The private life of numbers (2): from figurate to happy numbers

This is Part 2 of a set of three posts adapted from Mateja Prešern’s talk at The Burn in November 2011.

In Part 1 we looked at the set of “lucky” numbers. Of course, there are many other sets of “interesting” numbers that we could define — Tanya Khovanova’s excellent Number Gossip website lists several dozen. Some of these sets are really just curiosities, while others have a lot of mathematical interest, and even touch on unsolved problems. In this post we’ll look at a few of them…

Figurate numbers

The natural number n is a triangular number if n dots can be assembled into an equilateral triangle:

The first few triangular numbers are 1, 3, 6, 10, 15, 21, 28, 36, … The nth triangular number is given by

T_n = \displaystyle\sum_{k=1}^n k =\displaystyle\frac{n(n+1)}{2} = \binom{n+1}{2}.

(A good exercise for the reader: prove this, by induction or otherwise!)

Similarly, a square number is one that counts the dots in a square. Clearly the nth square number is just n^2. It’s perhaps less obvious that the triangular and square numbers are related: the nth square number is the sum of the nth and (n-1)th triangular numbers. Here’s why:

We wouldn’t be mathematicians, of course, if we didn’t generalise things wherever possible… A polygonal number is any number that counts the number of dots in a regular polygon: there are pentagonal numbers, hexagonal numbers and so on. The notion can also be generalised into three dimensions, giving (for example) the tetrahedral numbers, and still more generally to give the general concept of a figurate number. Finding ways to count these is a good exercise for any budding combinatoricists among you…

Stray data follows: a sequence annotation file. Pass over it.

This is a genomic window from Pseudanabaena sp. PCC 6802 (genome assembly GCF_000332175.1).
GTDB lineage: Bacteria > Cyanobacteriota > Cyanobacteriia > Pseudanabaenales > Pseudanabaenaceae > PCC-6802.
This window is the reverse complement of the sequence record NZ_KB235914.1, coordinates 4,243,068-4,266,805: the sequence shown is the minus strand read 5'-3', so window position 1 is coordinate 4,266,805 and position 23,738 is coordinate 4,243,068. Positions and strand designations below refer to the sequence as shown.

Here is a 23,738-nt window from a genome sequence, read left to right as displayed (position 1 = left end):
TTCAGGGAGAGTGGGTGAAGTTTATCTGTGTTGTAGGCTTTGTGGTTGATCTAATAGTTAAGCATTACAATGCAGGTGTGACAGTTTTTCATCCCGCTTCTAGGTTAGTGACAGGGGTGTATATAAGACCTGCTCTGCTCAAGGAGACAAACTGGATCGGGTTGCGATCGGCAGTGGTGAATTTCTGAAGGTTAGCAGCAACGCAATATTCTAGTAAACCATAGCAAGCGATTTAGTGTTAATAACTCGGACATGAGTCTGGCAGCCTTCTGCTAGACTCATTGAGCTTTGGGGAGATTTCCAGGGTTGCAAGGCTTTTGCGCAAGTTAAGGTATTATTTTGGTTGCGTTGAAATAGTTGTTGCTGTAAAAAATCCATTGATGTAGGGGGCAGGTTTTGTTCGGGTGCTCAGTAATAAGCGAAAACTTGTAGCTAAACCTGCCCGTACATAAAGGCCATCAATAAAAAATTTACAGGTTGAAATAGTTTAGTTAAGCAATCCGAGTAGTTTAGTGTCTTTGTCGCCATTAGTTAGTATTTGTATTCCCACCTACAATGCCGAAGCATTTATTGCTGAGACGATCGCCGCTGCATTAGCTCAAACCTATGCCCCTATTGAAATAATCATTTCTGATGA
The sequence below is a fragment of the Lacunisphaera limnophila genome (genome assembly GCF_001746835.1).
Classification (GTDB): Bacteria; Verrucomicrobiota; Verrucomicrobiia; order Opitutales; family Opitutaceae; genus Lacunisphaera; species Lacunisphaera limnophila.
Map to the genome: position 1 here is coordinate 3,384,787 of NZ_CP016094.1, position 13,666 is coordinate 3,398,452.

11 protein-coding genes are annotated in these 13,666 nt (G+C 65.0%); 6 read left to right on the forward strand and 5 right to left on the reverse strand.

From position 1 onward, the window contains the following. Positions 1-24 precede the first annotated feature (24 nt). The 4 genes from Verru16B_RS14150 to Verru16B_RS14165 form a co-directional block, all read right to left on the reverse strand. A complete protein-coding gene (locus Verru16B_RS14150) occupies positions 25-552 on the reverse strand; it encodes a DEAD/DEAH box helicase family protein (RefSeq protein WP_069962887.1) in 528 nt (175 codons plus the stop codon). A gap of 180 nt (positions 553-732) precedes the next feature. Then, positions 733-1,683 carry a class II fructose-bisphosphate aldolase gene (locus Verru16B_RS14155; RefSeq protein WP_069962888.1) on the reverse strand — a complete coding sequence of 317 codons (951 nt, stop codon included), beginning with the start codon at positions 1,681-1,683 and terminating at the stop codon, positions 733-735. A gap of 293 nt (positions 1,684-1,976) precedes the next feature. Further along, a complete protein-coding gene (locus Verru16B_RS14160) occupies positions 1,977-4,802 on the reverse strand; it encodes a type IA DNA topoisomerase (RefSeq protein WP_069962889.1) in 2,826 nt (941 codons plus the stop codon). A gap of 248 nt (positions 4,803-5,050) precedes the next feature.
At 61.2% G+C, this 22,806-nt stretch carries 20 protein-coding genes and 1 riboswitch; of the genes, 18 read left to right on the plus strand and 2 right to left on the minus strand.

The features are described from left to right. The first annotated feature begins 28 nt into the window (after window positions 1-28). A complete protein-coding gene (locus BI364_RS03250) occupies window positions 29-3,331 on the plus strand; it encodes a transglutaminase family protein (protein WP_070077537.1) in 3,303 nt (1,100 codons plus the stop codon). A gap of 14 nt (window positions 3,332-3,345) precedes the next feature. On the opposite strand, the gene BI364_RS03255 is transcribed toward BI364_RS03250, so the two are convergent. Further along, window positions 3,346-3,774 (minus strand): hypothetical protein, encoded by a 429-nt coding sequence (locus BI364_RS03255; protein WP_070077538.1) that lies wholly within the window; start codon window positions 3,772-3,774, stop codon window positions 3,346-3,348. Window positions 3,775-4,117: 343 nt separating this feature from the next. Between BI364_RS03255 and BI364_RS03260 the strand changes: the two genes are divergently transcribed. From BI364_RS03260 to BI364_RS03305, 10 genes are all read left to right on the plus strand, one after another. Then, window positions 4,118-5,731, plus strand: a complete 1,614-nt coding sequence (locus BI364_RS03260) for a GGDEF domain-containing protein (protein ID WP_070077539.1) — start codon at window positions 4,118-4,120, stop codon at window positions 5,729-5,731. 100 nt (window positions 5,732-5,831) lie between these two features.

Some ominously named numbers

"The Number of the Beast is 666" by William Blake

Vampire numbers. The number n is called a vampire number if there exists a factorization of n using its digits. For example:
126 = 6 \times 21.
1260 = 21 \times 60.
125460 = 204 \times 615 = 246 \times 510.

Evil numbers. The number n is an evil number if it has an even number of 1s in its binary expansion. (If it has an odd number of 1s, it is odious. Sometimes you just can’t win.) For example, 1 = 1_2, 3 = 11_2, 5 = 101_2, 6 = 110_2, 9 = 1001_2, and so on…

There are 4999 evil numbers below 10 000. (How could you work this out without listing them all?)

Apocalyptic powers. The number n is an apocalyptic power if 2^n contains the consecutive digits 666. For example,
2^{157} = 182687704\mathbf{666}362864775460604089535377456991567872.

The first ten apocalyptic powers are: 157; 192; 218; 220; 222; 224; 226; 243; 245; 247.

Happy numbers

After all that, it’s a relief to turn to something more cheerful! Take the sum of the squares of the digits of a natural number n. If iterating this operation eventually leads to 1, then n is a happy number. For example, 23 is happy:

The first few happy numbers are 1, 7, 10, 13, 19, 23, 28, 31, 32, 44, 49, 68, 70…

If d_1d_2...d_k is happy, then so is d_1^2+d_2^2+...+d_k^2. For example,

49 \ \rightarrow \ 4^2+9^2 = 97 \ \rightarrow \ 9^2+7^2 = 130 \ \rightarrow \ 1^2+3^2 = 10 \ \rightarrow \ 1^2 = 1.